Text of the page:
Between the Mind and the Word: Edward Dreyfus Plots an Unexpected Career Path
By SARAH SHMERLING | Managing Editor
Edward Dreyfus is an avid woodworker, a black belt martial artist, a cyclist, plant-based chef and author.
Oh, and at 80 years old, he’s (mostly) retired from a decades-long career as a psychologist.
“I want to encourage people who are older, seniors, that life is not over when you retire,” Dreyfus told the Palisadian-Post on a sunny afternoon in The Village, the bike he used to cycle over from his Marquez Knolls home resting against his seat.
“You retire to a new life—whatever it is that you put on the back burner, you can accomplish now. You may not be able to do it the same way you did when you were young, but you can still do it, you just do it differently.”
Dreyfus landed in Pacific Palisades in 1989 from Westwood after his three kids had moved out.
“My agent said—after I remodeled the home for the third time—he said you know you may want to find something new, something different,” Dreyfus said of the move. “So, he took us on a drive through the Palisades, and I said, ‘Where has this place been all my life?’”
He said it’s been love ever since.
Before coming to the West Coast, Dreyfus was born and raised in the South Bronx neighborhood of New York City. After finishing up his bachelor’s and master’s degrees at City College of New York, he moved to the Midwest where he earned a doctorate at the University of Kansas.
“Originally, I had all intentions of being in advertising, because my undergraduate was in business,” he explained. “And then I took a class in psychology and it was almost like a calling, it changed everything.”
Dreyfus, who specializes primarily in sexual dysfunction, relationship counseling and addictions, still sees a few clients through his private practice, but his focus has shifted to writing.
“I never thought I would be a novelist,” he shared. “Now I’m getting comfortable. For the first time someone said, ‘What do you do for a living?’ ‘I’m an author or I’m a writer,’ instead of a psychologist—even though I still see a few patients.”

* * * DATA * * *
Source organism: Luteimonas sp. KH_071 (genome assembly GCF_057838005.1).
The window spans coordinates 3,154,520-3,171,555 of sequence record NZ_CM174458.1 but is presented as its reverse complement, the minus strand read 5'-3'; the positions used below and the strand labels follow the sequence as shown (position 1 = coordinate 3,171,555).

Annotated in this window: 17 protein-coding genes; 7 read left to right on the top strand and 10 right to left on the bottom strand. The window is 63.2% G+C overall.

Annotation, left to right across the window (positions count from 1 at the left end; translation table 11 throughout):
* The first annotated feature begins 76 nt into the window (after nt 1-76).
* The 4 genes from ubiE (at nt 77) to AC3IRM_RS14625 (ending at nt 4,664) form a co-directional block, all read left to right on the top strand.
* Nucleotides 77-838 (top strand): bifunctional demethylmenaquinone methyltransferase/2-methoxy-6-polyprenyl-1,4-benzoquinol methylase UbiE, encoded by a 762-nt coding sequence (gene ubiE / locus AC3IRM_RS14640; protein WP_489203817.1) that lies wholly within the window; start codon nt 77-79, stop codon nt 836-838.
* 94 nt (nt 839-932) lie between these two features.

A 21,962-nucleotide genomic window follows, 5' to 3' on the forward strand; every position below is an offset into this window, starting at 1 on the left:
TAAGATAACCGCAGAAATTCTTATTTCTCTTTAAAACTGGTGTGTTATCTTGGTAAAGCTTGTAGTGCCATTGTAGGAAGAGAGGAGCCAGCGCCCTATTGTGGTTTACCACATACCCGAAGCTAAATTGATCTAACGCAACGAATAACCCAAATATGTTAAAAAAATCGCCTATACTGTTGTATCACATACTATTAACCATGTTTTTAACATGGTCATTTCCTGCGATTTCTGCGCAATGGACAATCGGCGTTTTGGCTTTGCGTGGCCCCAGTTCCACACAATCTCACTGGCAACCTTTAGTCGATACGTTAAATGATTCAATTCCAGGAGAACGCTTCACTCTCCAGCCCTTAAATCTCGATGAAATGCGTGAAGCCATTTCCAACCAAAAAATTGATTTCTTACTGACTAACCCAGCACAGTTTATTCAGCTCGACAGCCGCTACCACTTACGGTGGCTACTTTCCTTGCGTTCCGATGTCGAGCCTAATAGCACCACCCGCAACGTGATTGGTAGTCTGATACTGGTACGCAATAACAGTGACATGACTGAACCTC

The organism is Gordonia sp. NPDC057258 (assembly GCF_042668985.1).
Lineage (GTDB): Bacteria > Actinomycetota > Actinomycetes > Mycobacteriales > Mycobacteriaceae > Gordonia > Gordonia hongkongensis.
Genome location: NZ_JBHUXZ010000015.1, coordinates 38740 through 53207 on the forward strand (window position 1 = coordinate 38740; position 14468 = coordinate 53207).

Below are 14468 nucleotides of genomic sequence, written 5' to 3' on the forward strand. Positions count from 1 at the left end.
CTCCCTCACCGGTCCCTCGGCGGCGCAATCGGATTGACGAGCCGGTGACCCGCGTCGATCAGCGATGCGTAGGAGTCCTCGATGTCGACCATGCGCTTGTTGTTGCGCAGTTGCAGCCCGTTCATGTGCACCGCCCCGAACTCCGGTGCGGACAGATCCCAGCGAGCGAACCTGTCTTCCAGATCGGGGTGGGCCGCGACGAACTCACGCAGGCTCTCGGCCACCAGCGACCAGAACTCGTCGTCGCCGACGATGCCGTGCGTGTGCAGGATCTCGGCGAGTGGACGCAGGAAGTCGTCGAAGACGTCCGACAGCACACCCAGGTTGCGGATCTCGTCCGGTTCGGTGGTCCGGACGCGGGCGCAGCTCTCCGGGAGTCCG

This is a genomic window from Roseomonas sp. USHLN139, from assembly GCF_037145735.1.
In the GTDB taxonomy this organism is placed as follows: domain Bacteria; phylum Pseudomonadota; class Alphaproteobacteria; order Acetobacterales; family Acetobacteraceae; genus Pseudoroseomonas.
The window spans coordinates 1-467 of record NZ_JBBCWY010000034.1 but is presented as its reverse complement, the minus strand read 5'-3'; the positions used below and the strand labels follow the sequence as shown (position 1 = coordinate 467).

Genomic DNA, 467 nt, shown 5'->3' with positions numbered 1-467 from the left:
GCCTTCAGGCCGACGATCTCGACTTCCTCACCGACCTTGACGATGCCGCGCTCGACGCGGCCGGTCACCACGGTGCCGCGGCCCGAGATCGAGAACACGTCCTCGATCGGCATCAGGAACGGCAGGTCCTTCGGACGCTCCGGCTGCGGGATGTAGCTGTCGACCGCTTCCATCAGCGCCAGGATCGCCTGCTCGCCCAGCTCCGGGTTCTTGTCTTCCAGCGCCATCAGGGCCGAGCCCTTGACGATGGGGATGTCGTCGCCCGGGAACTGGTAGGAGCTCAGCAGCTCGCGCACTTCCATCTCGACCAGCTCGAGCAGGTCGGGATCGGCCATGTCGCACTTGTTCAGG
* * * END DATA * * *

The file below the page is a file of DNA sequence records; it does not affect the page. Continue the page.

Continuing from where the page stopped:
Dreyfus published his first fiction novel, “Mickey and the Plow Horse,” in 2014.
Now he has six, with a seventh he hopes to publish this year. Any money he makes from book sales will be donated to charity.
When asked if he has a favorite book, Dreyfus said, “I have three kids and five grandchildren, do I have a favorite child? Favorite book? Favorite grandchild? They’re all the same because they came out of me.
“There’s something special about the first one. And then there’s ‘The Midnight Shrink’—because they’re partially autobiographical, you have a kinship to that, it’s like having a kid who looks like you.”
The stories are partially autobiographical because they come from interactions Dreyfus has had with and observed through his patients.
“I so loved my practice and so loved the privilege of being involved in people’s lives—that they let me wander in their inner psyche,” Dreyfus told the Post.
“Most people are fascinating, and they’re not all that they seem to be.”
His third novel, “The Midnight Shrink,” stems from Dreyfus’ personal experiences working with homeless people.
“I got intrigued with trying to make the invisible people visible,” he said. “I kept making notes—when you live in Hollywood and Los Angeles, everyone is a screenwriter. I said someday, I’m going to write a story. Someday I’m going to write fiction, someday I’m going to write a screenplay.”
Dreyfus observed that every person has a dark and a light side, that nobody he worked with was all pure.
“From my practice, from that privileged place of people allowing me to see, not just their persona, what they put out to the public, but what lies behind them,” Dreyfus explained. “What’s the dark side? I get, as any therapist does, the privilege of seeing that.”
As he cut back on the practice and had more time, Dreyfus said that he got to know his computer. He went through the notes he had made while working and began to formulate them into stories.
“I get up in the morning, my mind is already buzzing away,” he shared. “But I have to eat, I have to have my fiber drink. I have to exercise. And then after all of that, I spend about two hours in the morning writing, and then I write again two hours in the afternoon.”
He stops every day between 3:30 and 4 p.m. because he is a self-described “chef wannabe.” He is enrolled in a plant-based cooking class: “I do all of the cooking at home for my wife and myself.”
Dreyfus lives with his wife, Barbara, and two dogs, Charlie and Benji. It’s there where he also constructs his woodworking projects, which range from a doll house, complete with hand-crafted furniture, to his most recent undertaking: pepper mills.
“It’s very consuming, it’s almost meditative,” Dreyfus said of his woodworking projects. “You just can’t be distracted … you have to stay focused.”
There has also been talk about turning one of the novels into a TV series, but Dreyfus dismisses this as just talk until something happens.
In between all of this, Dreyfus is penning his next book—he is about two-thirds of the way through the first draft.
“I talk about the dark and the light, how about twins?” he shared. “Identical twins and you find the dark and the light …
“Writing is always a journey, I have an end in mind, but how I’m going to get there? I often have no idea. I’m a cyclist, I know where I’m going but I don’t know what the road is going to be, what direction it’s going to take me.”
It may be from shrink to writer, or from dark to light, but it’s always about the journey.
Dreyfus’ books are available on Amazon in paperback, Kindle or audio.